Select Committee on European Union Twenty-Fourth Report

The position of the UK Government

82.  The Government have strongly opposed the Commission's proposal, which requires unanimity in the Council. Indeed they have said that they intend to vote against the proposal should it come to Council. As shown above, they have contested each of the specific grounds on which the Commission rests its case: competition, government revenues and the environment. In his oral evidence, the Minister laid particular stress on the negative impact of the proposal on the environment: "There would be a substantial shift from rail to road […] a 23 per cent shift of freight movements from rail […] an increase in the amount of CO2 emissions from lorries (Q34)." As was also shown above, on each of these specific points, the Government's evidence is broadly in line with the evidence submitted by independent experts.

83.  At the same time, alongside these specific objections, the Government have argued from the more general position of a "principled approach". The Government's principle here is that, when negotiating in the Council of Ministers, they will "only allow departures from the freedom of Member States to set tax rates and tax bases where there are strong and specific reasons to do so" (Q26). How then do the Government support the imposition of minimum rates of excise duty on fuel—and indeed an increase in minimum rates embodied in the Energy Tax Directive? Does this not also impinge on the freedom of Member States to set tax rates and tax bases?

84.  The Government's answer is that "on the challenge of global warming," they accept that there are "strong and specific reasons for acting across the EU" (Q26). The problem with this answer is that every "departure from the freedom of Member States to set tax rates and tax bases" is justified by appeal to "strong and specific reasons" but what constitutes "strong and specific reasons" is always open to challenge. Presumably, the Commission believes that there are "strong and specific reasons" to harmonise fuel duty across the EU. In this particular case, the Government are at one with the expert witnesses in challenging the reasons given by the Commission. The strength of the Government's position lies in the content of this challenge—not in the appeal to a general principle.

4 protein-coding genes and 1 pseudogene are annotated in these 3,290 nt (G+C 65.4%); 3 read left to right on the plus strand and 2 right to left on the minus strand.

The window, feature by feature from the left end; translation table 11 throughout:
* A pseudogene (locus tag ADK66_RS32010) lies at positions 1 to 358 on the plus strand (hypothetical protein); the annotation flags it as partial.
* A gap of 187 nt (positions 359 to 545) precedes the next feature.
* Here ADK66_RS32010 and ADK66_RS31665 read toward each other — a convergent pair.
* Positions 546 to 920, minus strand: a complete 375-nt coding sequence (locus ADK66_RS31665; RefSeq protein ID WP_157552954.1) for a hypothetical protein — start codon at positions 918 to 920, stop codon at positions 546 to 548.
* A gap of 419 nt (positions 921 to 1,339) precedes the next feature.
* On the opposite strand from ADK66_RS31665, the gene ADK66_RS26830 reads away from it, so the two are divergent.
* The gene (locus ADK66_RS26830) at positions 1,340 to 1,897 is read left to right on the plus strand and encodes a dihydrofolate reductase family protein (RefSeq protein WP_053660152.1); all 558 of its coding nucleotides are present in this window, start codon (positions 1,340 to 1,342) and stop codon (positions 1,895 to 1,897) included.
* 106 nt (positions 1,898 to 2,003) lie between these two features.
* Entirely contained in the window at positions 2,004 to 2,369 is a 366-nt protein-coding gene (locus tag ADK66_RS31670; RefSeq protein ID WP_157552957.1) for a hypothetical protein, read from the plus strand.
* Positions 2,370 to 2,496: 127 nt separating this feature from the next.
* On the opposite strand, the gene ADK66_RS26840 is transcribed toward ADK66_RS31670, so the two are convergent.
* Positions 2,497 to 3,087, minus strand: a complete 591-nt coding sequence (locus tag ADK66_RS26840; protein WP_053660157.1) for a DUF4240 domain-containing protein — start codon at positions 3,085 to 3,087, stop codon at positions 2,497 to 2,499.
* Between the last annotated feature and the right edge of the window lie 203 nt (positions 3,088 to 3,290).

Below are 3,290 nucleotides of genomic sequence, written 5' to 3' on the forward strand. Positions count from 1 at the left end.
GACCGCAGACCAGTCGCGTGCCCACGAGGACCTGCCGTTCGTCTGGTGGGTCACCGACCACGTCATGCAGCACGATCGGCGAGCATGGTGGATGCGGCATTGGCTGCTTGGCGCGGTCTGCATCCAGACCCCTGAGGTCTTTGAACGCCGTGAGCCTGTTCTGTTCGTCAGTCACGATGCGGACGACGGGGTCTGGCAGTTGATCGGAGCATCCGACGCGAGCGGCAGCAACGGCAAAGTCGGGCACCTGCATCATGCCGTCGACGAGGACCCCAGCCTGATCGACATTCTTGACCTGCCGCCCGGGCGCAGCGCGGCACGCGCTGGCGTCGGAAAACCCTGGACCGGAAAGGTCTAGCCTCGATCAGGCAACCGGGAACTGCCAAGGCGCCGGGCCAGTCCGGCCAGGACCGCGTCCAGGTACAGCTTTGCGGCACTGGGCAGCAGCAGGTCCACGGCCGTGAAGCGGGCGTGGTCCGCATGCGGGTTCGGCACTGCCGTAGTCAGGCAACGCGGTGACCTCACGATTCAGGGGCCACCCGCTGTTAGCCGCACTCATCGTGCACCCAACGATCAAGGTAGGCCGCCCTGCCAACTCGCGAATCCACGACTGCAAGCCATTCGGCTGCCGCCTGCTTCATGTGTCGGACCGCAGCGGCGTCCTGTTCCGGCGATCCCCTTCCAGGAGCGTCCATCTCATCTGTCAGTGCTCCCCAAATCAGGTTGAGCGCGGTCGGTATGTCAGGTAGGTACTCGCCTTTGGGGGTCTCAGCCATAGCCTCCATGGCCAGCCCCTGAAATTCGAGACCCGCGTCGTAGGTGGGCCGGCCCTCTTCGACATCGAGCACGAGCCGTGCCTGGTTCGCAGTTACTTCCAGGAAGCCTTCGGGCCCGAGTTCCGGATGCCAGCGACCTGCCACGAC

85.  In view of the developing EU-wide debate on the broader reform of transport taxation—and especially in view of the increasing EU-wide interest in the UK's own initiatives on such issues as user charges for lorries and congestion charging in London—it is unhelpful to approach this debate by proclaiming the principle of freedom of Member States to set tax rates. This freedom exists unless Member States agree to set it aside and the Government agree that there are sometimes "strong and specific reasons" to set it aside. Hence, the UK is not in disagreement with others on this point and nothing is gained by inventing a disagreement where none exists.

Key conclusion on the position of the UK Government

86  The Committee welcomes the Government's submission of specific arguments on the Commission's proposal on fuel duty and recommends that the Government frame its response to future proposals on transport tax reform on the basis of the specific merits and de-merits of each proposal.

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